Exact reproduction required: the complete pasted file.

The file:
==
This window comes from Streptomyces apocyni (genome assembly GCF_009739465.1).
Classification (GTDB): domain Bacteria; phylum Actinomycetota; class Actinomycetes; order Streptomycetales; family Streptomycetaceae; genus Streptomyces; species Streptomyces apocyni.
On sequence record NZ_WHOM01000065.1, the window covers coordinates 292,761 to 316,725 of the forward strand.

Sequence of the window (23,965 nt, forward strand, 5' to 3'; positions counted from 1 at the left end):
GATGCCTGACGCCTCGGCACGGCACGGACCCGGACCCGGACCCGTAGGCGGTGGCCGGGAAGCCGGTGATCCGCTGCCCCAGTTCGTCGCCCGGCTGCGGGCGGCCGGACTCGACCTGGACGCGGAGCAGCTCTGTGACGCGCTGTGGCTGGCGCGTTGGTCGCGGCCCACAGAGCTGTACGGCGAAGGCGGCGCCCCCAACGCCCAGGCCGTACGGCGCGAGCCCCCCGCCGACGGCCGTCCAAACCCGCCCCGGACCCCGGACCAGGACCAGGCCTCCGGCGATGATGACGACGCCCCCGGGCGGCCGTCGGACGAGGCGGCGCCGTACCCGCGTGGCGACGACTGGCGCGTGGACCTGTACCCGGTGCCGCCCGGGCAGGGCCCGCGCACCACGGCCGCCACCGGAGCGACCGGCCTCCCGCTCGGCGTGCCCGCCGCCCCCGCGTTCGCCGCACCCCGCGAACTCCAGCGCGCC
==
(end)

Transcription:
This window comes from Streptomyces apocyni (genome assembly GCF_009739465.1).
Classification (GTDB): domain Bacteria; phylum Actinomycetota; class Actinomycetes; order Streptomycetales; family Streptomycetaceae; genus Streptomyces; species Streptomyces apocyni.
On sequence record NZ_WHOM01000065.1, the window covers coordinates 292,761 to 316,725 of the forward strand.

Sequence of the window (23,965 nt, forward strand, 5' to 3'; positions counted from 1 at the left end):
GATGCCTGACGCCTCGGCACGGCACGGACCCGGACCCGGACCCGTAGGCGGTGGCCGGGAAGCCGGTGATCCGCTGCCCCAGTTCGTCGCCCGGCTGCGGGCGGCCGGACTCGACCTGGACGCGGAGCAGCTCTGTGACGCGCTGTGGCTGGCGCGTTGGTCGCGGCCCACAGAGCTGTACGGCGAAGGCGGCGCCCCCAACGCCCAGGCCGTACGGCGCGAGCCCCCCGCCGACGGCCGTCCAAACCCGCCCCGGACCCCGGACCAGGACCAGGCCTCCGGCGATGATGACGACGCCCCCGGGCGGCCGTCGGACGAGGCGGCGCCGTACCCGCGTGGCGACGACTGGCGCGTGGACCTGTACCCGGTGCCGCCCGGGCAGGGCCCGCGCACCACGGCCGCCACCGGAGCGACCGGCCTCCCGCTCGGCGTGCCCGCCGCCCCCGCGTTCGCCGCACCCCGCGAACTCCAGCGCGCC